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In His Short Life, Aaron Swartz Refused To Be Categorized

Swartz

The New York Times today has a very detailed, very well-written and very touching obituary for Aaron Swartz, the master coder who invented RSS, forever changing the way we use the internet, and who took his own life on Friday.

Here is a snippet about the 26-year old's struggle with depression:

Recent years had been hard for Mr. Swartz, Ms. Norton said, and she characterized him "in turns tough and delicate." He had "struggled with chronic, painful illness as well as depression," she said, without specifying the illness, but he was still hopeful "at least about the world."
...

In a talk in 2007, Mr. Swartz described having had suicidal thoughts during a low period in his career. He also wrote about his struggle with depression, distinguishing it from sadness.

"Go outside and get some fresh air or cuddle with a loved one and you don’t feel any better, only more upset at being unable to feel the joy that everyone else seems to feel. Everything gets colored by the sadness."

When the condition gets worse, he wrote, "you feel as if streaks of pain are running through your head, you thrash your body, you search for some escape but find none. And this is one of the more moderate forms."

Also, some have wondered whether Mr. Swartz was gay. In fact, he was not. Not by his definition. While he did hook-up with men, Swartz refused to identify by a label he found to be completely fabricated. His sexual thinking was very much in line with his generation's.

From a piece he wrote in 2009; it's called "Why I Am Not Gay":

Having sex with other people of your gender isn't an identity, it's an act. And, like sex in general among consenting adults, people should be able to do it if they want to. Having sex with someone shouldn't require an identity crisis. (Nobody sees having-sex-with-white-people as part of their identity, even if that’s primarily who they’re attracted to.)

People shouldn't be forced to categorize themselves as "gay," "straight," or "bi." People are just people. Maybe you're mostly attracted to men. Maybe you're mostly attracted to women. Maybe you're attracted to everyone. These are historical claims — not future predictions.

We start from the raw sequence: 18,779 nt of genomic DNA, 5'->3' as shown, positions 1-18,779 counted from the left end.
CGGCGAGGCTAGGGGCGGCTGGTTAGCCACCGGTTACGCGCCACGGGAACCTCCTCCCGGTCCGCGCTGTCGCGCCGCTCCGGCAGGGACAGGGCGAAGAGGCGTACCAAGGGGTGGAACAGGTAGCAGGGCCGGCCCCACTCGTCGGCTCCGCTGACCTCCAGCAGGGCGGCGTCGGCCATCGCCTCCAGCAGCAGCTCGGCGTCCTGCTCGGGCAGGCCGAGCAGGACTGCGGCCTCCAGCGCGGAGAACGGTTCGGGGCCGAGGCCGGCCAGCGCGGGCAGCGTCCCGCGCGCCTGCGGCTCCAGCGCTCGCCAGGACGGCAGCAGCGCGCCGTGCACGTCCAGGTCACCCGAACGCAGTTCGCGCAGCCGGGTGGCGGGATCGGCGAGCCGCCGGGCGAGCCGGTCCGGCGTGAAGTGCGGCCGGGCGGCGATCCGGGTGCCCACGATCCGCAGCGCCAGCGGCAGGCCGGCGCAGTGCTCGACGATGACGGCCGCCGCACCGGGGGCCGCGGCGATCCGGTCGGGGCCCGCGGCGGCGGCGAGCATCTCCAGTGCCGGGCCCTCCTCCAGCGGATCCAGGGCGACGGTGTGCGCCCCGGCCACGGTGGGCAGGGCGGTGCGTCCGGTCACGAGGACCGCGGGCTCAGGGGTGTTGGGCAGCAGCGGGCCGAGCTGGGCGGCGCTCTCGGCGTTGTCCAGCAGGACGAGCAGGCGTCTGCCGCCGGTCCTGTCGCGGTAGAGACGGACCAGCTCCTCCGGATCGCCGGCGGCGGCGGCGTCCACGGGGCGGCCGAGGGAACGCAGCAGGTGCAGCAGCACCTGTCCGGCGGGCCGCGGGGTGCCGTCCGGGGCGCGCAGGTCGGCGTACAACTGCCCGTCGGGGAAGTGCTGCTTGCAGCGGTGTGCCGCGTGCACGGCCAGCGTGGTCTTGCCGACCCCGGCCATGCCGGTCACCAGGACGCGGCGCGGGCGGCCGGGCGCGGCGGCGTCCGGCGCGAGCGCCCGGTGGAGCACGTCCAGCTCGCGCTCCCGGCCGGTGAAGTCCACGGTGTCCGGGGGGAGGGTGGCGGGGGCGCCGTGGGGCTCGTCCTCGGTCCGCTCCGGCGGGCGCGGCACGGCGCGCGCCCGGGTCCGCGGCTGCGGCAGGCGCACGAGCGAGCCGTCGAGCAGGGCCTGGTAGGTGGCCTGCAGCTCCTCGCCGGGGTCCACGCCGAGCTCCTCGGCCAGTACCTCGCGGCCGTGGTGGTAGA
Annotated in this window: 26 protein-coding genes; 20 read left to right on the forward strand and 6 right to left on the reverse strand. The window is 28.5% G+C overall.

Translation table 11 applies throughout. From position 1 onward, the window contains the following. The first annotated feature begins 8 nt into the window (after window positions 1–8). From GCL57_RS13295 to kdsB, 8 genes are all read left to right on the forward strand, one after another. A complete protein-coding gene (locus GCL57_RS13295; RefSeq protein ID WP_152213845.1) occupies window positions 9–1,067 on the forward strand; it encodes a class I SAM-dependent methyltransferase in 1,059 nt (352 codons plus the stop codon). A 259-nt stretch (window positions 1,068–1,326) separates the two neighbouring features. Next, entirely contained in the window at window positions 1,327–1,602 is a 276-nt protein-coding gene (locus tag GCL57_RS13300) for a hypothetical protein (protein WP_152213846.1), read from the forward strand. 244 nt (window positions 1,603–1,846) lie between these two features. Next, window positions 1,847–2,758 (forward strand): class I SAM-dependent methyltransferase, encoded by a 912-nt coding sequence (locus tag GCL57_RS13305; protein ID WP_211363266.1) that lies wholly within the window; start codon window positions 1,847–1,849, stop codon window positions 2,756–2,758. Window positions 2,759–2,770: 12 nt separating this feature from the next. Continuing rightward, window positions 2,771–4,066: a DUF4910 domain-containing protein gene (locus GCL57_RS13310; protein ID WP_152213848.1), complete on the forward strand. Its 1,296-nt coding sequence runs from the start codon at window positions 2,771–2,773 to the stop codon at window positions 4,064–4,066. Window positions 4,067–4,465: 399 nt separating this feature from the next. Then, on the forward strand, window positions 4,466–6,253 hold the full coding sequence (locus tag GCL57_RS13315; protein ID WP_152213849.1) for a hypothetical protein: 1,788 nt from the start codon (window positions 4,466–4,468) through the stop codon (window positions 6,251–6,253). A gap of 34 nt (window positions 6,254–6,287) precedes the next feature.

If we truly want to expand the scope of human freedom, we should encourage people to date who they want; not just provide more categorical boxes for them to slot themselves into. A man who has mostly dated men should be just as welcome to date women as a woman who's mostly dated men.

So that's why I'm not gay. I hook up with people. I enjoy it. Sometimes they're men, sometimes they're women. I don't see why it needs to be any more complicated than that.

It is truly heartbreaking that someone so smart (clearly he was a genius), so motivated to justice and so young could not, would not or did not get the help that could have saved his life.

If you are someone you know is experiencing suicical ideation, call the National Suicide Prevention hotline at  1-800-273-8255, the national GLBT National Youth Talkline at 1-800-246-PRIDE (1-800-246-7743), or The Trevor Project, an organization specifically focused on LGBT people, at 866-488-7386.

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Comments

  1. So here we have him - or did (and I am sorry he's gone). A young man twice as smart as KIWI/Ehrenstein and all the others who think that being gay HAS to be the most important and endlessly trumpeted thing about oneself.

    No doubt young Mr. Swartz left us voluntarily because he was a "self-hating homosexual" who never contributed to the "gay community." How horribly depressing that must be. If he had kept a phone nearby with a direct link to a public address system so that he could have announced "today I'm straight" or "today I'm gay" and kept his boxes in a row he might still be with us in some happy category.

    But no, instead, as Belonsky says, "His sexual thinking was very much in line with his generation's."

    I'm sorry he's gone and taken his leadership with him. He had it right, just as his generation does.

    Posted by: UFFDA | Jan 13, 2013 10:16:34 AM


  2. Only gay people don't like "labels."

    Posted by: calvin | Jan 13, 2013 10:23:55 AM


  3. It is a shame that he killed himself. However, I do not believe that he is correct in saying that there is not a gay identity, that there are only sex acts with one of yor own sex. The "acts" theory was popular 150 years ago, and slowly was put aside. In doing so, gays have won their rights, come out of the closet, and are far more emotionally healthy. Aaron's sexual/emotional development was not up to his intellectual development, as is normal, since so much of emotional development is from maturity and experience.

    Posted by: Peter | Jan 13, 2013 10:27:57 AM


  4. Well, he certainly provided some fresh ammunition to those who say being gay is a choice!

    Posted by: K in VA | Jan 13, 2013 10:36:19 AM